On 2 July 2018, Polish women had to mobilize once more against a draft bill threatening to curb further their already limited right to choose over their own bodies. This is an ongoing struggle, and the last effort to stop the anti-choice groups happened on 23 March 2018. What followed was a powerful march in Warsaw, in which over 50.000 women took part, organized by the Polish Women’s Strike activists. It became one of the largest demonstrations since the famous Black Monday, which had mobilized over 140.000 women in more than 140 towns throughout Poland on 3 October 2016.
At that point in time, the bill “Halt abortion!” introducing a ban on abortion in cases of serious malformation of the fetus, was expected to be left to die off in the Parliament. However, three months later, under pressure from fundamentalist anti-choice lobbies, including the Catholic Church, the Chair of the Parliament’s Social Policy and Family Committee put the bill on the committee’s agenda. Will this law really be adopted?
We asked Dr. Elżbieta Korolczuk, a women’s rights activist and Polish sociologist specializing in social movements.
Interview by Marc Soignet, EHF Communications officer
In 2016, what made the topic burst into the public sphere was the “Stop Abortion” initiative. Can you elaborate?
Abortion has always been a very politicized topic in Poland and anti-choice organizations now build on the promises to introduce further restrictions, made by right-wing politicians during the run up to the last elections that brought the very conservative Law and Justice Party to power.
In 2016, the anti-choice organization Ordo Iuris Institute launched the Stop Abortion initiative, using a mechanism allowing Polish citizens to propose legislation for consideration by Parliament if they gather 100,000 signatures within 3 months. The bill proposed a complete ban on abortion as well as the criminalization of women undergoing termination of pregnancy. The possible sentence was up to 5 years in prison. Moreover, the bill also foresaw up to 3 years of jail for “unintentional murder of the unborn child”. In practice, miscarriages or minimally intrusive medical tests could also fall under the bill’s scope.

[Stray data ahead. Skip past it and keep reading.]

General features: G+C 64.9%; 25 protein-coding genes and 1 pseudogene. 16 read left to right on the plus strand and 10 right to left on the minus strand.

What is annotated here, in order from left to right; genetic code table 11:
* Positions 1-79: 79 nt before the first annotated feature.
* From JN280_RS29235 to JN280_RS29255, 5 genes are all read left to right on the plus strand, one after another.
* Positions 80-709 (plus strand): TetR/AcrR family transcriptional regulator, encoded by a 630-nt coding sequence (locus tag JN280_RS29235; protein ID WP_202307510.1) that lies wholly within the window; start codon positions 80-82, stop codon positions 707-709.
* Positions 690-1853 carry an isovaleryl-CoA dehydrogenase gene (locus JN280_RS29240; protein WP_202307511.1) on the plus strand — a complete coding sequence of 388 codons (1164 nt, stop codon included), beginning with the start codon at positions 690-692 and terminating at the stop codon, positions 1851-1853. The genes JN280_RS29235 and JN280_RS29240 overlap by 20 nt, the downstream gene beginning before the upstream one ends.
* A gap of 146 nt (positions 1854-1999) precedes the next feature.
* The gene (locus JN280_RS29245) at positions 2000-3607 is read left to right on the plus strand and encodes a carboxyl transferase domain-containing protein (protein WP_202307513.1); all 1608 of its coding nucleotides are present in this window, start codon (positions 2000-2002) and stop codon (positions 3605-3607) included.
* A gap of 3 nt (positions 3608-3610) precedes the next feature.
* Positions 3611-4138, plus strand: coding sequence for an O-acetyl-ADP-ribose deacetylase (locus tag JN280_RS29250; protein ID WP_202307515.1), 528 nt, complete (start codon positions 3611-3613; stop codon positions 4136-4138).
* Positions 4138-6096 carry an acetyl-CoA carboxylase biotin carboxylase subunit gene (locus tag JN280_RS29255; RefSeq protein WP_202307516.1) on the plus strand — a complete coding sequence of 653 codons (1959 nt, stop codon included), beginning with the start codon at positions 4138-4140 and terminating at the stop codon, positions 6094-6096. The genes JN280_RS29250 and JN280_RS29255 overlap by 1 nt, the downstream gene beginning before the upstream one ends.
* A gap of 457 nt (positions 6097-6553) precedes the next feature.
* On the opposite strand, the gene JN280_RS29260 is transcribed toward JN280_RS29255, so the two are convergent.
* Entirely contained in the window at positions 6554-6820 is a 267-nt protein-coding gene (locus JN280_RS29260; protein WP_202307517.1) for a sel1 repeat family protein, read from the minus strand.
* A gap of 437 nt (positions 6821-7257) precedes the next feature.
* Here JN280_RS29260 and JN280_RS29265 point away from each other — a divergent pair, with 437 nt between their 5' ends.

As soon as the initiative was announced, it became very highly publicized and pro-choice groups organized a parallel initiative called “Save the Women”, proposing a liberalization of the law. Both initiatives reached the 100,000 signatures limit but while the latter was quickly dismissed by Parliament, Stop Abortion was sent for further consideration.
This was really a turning point: the issue was not anymore only about women’s rights but about democracy as whole and the ruling party’s intentions to uphold it or not.
What effect did this have on public opinion and the opposition?
Even though the opposition, e.g. the Civic Platform, was unwilling to liberalize abortion law when in power, now they declared their support for the pro-choice groups, as it fed into its wider rejection of the government’s policy of dismantling basic democratic principles.
This new initiative also has to be considered in the context of wider strategies of anti-choice movements at international level, which consist in hijacking human rights and progressive concepts to push conservative agendas.
In the civil sphere, this same shift resulted in raising the awareness of generalist mass-movements such as the Committee for the Defense of Democracy (KOD). Many women active in KOD engaged in opposing the abortion ban. Two mobilization networks emerged: the Polish Women’s Strike and the online platform Gals For Gals. These two initiatives rallied a huge number of people who did not necessarily consider themselves feminists but who joined in to defend both women’s rights and democracy in general.
And this mass-mobilization forced Parliament to dismiss the Stop Abortion bill as well.
The mass mobilization played a fundamental role and definitely showed the ruling party that this issue would become a redline. However, it is also important to stress other factors.
First, for Law and Justice Leader Jarosław Kaczyński, banning abortion was never a priority. He yielded to the Catholic Church and to anti-choice groups but did not make this a defining policy of his party, so there was never any bill proposed in the parliament that was sponsored directly by Law and Justice. Second, within the party itself but also among anti-choice groups, the radical nature of the Ordo Iuris proposal created division. Finally, the support provided by mainstream liberal media to protestors also weighed in, as many testimonies from countries where abortion was completely banned, like El Salvador, were shared and pro-choice movements and progressive doctors were given substantial air time. These factors clearly contributed to both the scale of the protests and the dismissal of the bill.